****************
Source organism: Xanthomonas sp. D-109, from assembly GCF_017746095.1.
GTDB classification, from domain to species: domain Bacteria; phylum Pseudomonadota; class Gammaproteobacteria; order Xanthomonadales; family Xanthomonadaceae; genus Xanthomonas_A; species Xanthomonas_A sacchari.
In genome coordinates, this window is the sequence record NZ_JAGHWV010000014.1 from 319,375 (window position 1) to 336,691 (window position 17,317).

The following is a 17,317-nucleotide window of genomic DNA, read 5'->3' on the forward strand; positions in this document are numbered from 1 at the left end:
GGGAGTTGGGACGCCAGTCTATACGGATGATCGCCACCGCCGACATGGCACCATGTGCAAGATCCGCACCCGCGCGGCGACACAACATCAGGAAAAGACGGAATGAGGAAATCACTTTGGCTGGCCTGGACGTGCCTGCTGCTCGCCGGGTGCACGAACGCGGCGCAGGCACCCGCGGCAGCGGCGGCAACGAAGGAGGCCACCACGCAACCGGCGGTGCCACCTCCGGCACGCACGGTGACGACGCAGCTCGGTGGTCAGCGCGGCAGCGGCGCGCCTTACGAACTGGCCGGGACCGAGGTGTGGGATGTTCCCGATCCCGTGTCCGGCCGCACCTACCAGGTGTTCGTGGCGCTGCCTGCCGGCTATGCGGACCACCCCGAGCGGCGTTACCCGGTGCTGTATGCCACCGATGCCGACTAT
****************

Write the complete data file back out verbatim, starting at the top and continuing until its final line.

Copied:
Source organism: Xanthomonas sp. D-109, from assembly GCF_017746095.1.
GTDB classification, from domain to species: domain Bacteria; phylum Pseudomonadota; class Gammaproteobacteria; order Xanthomonadales; family Xanthomonadaceae; genus Xanthomonas_A; species Xanthomonas_A sacchari.
In genome coordinates, this window is the sequence record NZ_JAGHWV010000014.1 from 319,375 (window position 1) to 336,691 (window position 17,317).

The following is a 17,317-nucleotide window of genomic DNA, read 5'->3' on the forward strand; positions in this document are numbered from 1 at the left end:
GGGAGTTGGGACGCCAGTCTATACGGATGATCGCCACCGCCGACATGGCACCATGTGCAAGATCCGCACCCGCGCGGCGACACAACATCAGGAAAAGACGGAATGAGGAAATCACTTTGGCTGGCCTGGACGTGCCTGCTGCTCGCCGGGTGCACGAACGCGGCGCAGGCACCCGCGGCAGCGGCGGCAACGAAGGAGGCCACCACGCAACCGGCGGTGCCACCTCCGGCACGCACGGTGACGACGCAGCTCGGTGGTCAGCGCGGCAGCGGCGCGCCTTACGAACTGGCCGGGACCGAGGTGTGGGATGTTCCCGATCCCGTGTCCGGCCGCACCTACCAGGTGTTCGTGGCGCTGCCTGCCGGCTATGCGGACCACCCCGAGCGGCGTTACCCGGTGCTGTATGCCACCGATGCCGACTAT